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Bar Louie is offering sabbaticals to GMs

The key staffers will get a three-week sabbatical every three years, part of a new benefits program at the gastropub chain.

General managers at Bar Louie will get a three-week sabbatical every three years along with an annual vacation subsidy and other financial perks under the gastropub chain's new benefits program.

The initiative is a response to the restaurant industry's ongoing struggle to hire and keep workers, and is aimed squarely at retaining the GMs at its 70-plus locations, Bar Louie said Tuesday.

To entice them to stay, the Dallas-based chain is offering a variety of benefits unusual for the restaurant industry. At the time of their hire, Bar Louie GMs will be eligible for:

  • A three-week sabbatical every three years.
  • Education support.
  • An annual vacation subsidy.
  • Performance bonuses. 
  • A $500 quarterly wellness allowance to spend on things like gym memberships or child care.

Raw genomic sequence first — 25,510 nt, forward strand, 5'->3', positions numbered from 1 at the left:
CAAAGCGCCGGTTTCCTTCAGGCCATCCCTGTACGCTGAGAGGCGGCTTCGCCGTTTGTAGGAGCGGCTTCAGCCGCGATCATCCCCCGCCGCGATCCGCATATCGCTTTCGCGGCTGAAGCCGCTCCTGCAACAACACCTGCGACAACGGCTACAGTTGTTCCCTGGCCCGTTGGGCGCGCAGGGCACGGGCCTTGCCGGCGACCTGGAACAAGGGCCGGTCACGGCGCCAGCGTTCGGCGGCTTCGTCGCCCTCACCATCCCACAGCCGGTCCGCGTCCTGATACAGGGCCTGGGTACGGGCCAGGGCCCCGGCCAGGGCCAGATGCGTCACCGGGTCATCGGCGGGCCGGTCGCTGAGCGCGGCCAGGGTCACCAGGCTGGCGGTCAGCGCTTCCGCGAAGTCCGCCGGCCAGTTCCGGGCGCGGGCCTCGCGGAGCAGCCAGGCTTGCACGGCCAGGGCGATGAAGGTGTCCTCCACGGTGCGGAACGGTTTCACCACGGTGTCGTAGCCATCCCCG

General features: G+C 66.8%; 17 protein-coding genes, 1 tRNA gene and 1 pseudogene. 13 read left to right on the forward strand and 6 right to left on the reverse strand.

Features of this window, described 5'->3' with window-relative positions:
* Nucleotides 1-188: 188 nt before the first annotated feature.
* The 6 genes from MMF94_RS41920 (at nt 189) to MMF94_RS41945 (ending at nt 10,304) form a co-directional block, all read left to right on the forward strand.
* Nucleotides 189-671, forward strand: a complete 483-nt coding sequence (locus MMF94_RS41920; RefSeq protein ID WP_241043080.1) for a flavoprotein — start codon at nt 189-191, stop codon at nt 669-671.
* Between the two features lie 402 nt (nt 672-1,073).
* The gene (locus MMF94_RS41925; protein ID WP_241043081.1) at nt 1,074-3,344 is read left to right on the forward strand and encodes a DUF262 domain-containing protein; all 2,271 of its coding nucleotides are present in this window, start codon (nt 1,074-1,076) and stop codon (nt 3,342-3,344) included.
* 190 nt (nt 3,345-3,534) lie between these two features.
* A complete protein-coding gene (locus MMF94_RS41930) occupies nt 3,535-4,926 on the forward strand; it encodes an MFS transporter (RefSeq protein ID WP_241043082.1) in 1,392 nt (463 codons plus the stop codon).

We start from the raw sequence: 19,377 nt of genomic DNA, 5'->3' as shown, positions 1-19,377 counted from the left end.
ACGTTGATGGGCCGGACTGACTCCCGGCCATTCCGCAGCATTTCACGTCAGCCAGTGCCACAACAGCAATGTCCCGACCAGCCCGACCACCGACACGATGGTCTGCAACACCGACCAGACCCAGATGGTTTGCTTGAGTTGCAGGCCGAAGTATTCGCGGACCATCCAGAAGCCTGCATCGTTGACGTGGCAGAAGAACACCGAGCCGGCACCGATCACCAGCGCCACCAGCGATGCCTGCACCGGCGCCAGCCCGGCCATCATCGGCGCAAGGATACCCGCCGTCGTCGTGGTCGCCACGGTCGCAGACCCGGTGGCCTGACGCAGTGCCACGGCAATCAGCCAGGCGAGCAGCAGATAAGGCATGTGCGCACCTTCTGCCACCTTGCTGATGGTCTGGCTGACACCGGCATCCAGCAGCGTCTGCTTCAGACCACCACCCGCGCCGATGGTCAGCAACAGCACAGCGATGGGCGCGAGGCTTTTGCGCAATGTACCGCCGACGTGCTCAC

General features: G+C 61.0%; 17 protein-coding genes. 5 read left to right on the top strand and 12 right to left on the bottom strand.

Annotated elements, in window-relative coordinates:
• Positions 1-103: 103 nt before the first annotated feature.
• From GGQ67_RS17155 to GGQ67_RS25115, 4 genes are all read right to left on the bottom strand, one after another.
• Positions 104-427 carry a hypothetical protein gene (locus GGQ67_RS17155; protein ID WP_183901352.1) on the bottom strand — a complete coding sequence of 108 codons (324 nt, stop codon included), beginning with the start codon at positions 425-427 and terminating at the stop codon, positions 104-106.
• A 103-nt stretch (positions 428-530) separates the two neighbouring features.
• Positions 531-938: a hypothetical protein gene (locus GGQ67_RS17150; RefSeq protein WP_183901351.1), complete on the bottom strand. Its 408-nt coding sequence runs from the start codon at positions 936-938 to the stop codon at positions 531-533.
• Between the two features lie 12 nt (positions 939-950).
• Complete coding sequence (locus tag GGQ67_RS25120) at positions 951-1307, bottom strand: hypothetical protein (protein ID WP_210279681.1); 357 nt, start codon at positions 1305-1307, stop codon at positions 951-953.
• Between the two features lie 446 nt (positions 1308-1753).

It was unclear whether the sabbatical will be paid. A representative for the company had not responded to a question from Restaurant Business as of publication time.

Over time, GMs would be able to earn profit-sharing bonuses and choose not to work closing shifts that end at 2 a.m.

After they have worked three years in the position or their location generates $4.5 million or more in annual sales, they'll qualify to become executive general managers, yielding more profit-sharing and flexible scheduling options.

"Bar Louie understands that our employees have lives outside of work," said Bar Louie CEO Tom Fricke in a statement. "We want to address the stigma that restaurants are a labor-intensive industry that leaves little time outside of the day-to-day operations. This isn’t a hiring campaign – this is about transforming the culture of our industry."

Retaining employees is a key concern for the industry, which as of December remained more than 650,000 workers short of where it was before the pandemic. Meanwhile, restaurant workers continue to quit their jobs at historically high rates. The so-called Great Resignation has forced restaurants to raise wages and offer better benefits in hopes of improving the employment proposition. 

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